Cortisol – How Stress Affects Your Body

Cortisol is our main stress hormone. It is one of the steroid hormones and is produced in the adrenal glands. Cortisol is deeply connected to our stress response and it works like an in-built alarm system with certain parts of the brain to control fear, mood, and motivation. When our brain thinks that we are in danger or a crisis, our body’s “fight or flight” response is triggered to release cortisol and adrenaline.

Most cells in the body have cortisol receptors and as a result, cortisol affects many different functions in our body. Cortisol can:

  • Regulate metabolism
  • Control sugar levels
  • Help reduce inflammation
  • Assist with memory formulation
  • Control blood pressure
  • Control the salt and water balance

All these functions make cortisol an integral part of maintaining overall health and well being.

Why is our stress problematic?

Unfortunately, we only have only one stress response—“fight or flight,” one that evolved to keep us alive. Our stress response is meant for use during emergencies, but when we have continued stress in our lives, the “alarm button” stays on in our mind and body. In such cases, cortisol levels in our body do not come down. Our heart, blood pressure, and other functions are not able to escape our stress response and there is no time to rest and recover. Extended everyday stress in our lives can derail the normal working of our body.

Constant stress can create a number of health problems such as:

  • Anxiety and depression
  • Heart disease
  • Problems with memory and concentration
  • Headaches
  • Trouble with sleeping
  • Issues with digestion
  • Weight gain

Effect of stress on other hormones:

Cortisol is our body’s life-saving hormone. It takes priority over all other hormones. It can create an imbalance in our hormonal system:

Thyroid – prolonged stress can affect our thyroid function. Thyroid hormones ensure that our body cells have enough energy to function properly. With continued stress, we can suffer symptoms of sluggishness such as fatigue, memory loss, constipation, hair loss, low mood, low libido, brain fog, and constipation.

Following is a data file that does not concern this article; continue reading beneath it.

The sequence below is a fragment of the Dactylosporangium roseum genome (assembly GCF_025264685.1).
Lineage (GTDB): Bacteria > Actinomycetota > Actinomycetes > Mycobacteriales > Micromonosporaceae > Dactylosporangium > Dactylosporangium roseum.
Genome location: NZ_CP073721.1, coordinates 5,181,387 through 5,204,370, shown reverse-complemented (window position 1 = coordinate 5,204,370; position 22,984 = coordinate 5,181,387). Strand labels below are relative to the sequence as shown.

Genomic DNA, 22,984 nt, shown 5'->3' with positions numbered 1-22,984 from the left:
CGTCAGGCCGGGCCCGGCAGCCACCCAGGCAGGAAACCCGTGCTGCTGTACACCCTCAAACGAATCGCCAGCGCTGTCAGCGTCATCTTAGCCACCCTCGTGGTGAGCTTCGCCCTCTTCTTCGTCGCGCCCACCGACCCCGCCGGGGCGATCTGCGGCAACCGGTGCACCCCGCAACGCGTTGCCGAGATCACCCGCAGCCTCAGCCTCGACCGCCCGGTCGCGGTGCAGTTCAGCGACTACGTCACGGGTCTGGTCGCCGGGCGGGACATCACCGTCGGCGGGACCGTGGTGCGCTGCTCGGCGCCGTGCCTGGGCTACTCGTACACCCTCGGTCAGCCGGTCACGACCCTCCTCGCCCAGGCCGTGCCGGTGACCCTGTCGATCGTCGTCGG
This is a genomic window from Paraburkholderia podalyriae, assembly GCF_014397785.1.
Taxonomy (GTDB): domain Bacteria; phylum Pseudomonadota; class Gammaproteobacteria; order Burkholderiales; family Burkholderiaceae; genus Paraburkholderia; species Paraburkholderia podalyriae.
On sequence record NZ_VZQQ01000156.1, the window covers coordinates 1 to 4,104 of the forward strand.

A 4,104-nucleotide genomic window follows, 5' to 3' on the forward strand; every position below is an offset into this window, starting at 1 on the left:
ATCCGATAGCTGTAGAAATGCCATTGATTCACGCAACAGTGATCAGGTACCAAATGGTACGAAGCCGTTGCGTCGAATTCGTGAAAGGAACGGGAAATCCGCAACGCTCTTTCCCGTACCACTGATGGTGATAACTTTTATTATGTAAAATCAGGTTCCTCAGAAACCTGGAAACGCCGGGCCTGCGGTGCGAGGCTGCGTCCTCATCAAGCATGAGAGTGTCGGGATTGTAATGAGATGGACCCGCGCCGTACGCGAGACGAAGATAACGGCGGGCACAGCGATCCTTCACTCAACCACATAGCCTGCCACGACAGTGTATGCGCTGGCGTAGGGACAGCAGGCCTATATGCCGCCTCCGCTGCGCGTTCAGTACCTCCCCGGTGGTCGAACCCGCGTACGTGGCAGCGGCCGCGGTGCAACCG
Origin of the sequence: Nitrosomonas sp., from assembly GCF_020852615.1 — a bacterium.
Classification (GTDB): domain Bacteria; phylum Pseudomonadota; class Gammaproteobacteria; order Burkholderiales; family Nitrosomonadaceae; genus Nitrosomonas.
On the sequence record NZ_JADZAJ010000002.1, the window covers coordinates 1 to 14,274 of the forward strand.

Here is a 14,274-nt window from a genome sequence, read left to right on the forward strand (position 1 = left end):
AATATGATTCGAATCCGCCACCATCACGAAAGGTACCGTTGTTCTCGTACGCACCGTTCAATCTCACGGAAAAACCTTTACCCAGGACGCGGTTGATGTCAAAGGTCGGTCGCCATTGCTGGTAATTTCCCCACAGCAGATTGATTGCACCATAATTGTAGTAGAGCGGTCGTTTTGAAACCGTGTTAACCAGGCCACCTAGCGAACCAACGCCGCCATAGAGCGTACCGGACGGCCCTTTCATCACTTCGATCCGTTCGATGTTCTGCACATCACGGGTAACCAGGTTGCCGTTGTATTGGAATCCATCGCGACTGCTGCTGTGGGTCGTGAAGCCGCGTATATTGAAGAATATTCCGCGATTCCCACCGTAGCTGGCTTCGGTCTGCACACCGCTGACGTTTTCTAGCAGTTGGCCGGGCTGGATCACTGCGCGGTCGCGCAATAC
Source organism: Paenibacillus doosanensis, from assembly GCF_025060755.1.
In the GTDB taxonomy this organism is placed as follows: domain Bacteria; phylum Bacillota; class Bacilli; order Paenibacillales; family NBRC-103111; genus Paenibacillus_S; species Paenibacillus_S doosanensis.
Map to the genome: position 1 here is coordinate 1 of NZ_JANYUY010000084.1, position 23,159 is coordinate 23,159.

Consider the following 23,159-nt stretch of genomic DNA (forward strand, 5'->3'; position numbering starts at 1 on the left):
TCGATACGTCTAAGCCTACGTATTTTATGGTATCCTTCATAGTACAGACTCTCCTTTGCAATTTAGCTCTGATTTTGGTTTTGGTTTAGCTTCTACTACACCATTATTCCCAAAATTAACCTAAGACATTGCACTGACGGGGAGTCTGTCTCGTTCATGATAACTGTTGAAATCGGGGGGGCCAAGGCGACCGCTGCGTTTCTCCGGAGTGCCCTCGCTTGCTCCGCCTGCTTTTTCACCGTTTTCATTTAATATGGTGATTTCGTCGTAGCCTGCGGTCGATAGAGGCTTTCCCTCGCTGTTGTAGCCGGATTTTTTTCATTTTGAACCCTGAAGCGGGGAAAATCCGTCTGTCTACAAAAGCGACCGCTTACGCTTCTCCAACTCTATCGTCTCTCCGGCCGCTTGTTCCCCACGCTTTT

Insulin – increased cortisol levels metabolises sugar quickly for increased energy during the “fight or flight response.” With increased blood sugar levels, more insulin is produced. This can result in insulin resistance and weight gain over time.

Oestrogen/ progesterone – to balance out the effects of oestrogen, a good level of progesterone is needed. Cortisol and progesterone are produced from the same mother hormone—pregnenolone. When the body needs cortisol, the production of progesterone is halted, resulting in a higher concentration of oestrogen in the body. This can result in PMS, increased risk of fibroids and breast or ovarian cancer, endometriosis, painful periods, tenderness in breasts, and bloating.

Effect of stress on other body functions:

Immune system – cortisol can disturb the inflammatory response of the body, which plays a major role in controlling infections.

Digestion – an excess of cortisol can affect the intestinal lining and gut flora, reducing protection against harmful microbes.

Brain function – stress can affect focus, concentration, creativity, and increase memory loss and cause brain fog.

How can you control or lower cortisol?

The following things can be done to moderate cortisol levels:

Reduce stress – you can try identifying your triggers of stress and reducing them by learning to manage them proactively to reduce anxiety or by removing yourself from such situations.

Counteract your fight or flight response – engage your “rest and relax” response or parasympathetic nervous system by switching off or unwinding with meditation, deep breathing, mindfulness, yoga, and being in nature.

Sleep – bad quality of sleep or sleep deprivation can lead to increased cortisol levels. Adhering to your natural sleep cycle and adequate sleep with minimal disruptions can help restore the cortisol balance.

Eat a good diet – a balanced diet with a controlled sugar intake can reduce cortisol levels.

Exerciseexercise can improve your mood and help beat stress. It accustoms your body to a “controlled stress” which helps reduce stress in the long-term.

Laugh and engage in activities you enjoy – cortisol levels are shown to decrease with laughter. Being happy and having a positive outlook also reduce blood pressure and stress.

Take supplements – supplements such as fish oil, vitamin B5 and B6, and herbal adaptogens like ashwagandha have shown the ability to reduce cortisol levels.

Having too much cortisol in the bloodstream can be harmful to your health, especially if cortisol levels remain high over extended periods. Reducing stress and supplementing it with good quality sleep, diet, and exercise are effective ways to reduce cortisol levels.

Blood tests can be done to measure cortisol levels in your blood and treatment plans can be made to restore their balance. If you think you suffer from stress and want more information, book an appointment with our expert doctors at the Department of Diabetology and Endocrinology at Sagar Hospitals. Contact us for a discovery call to see how best we can help you.

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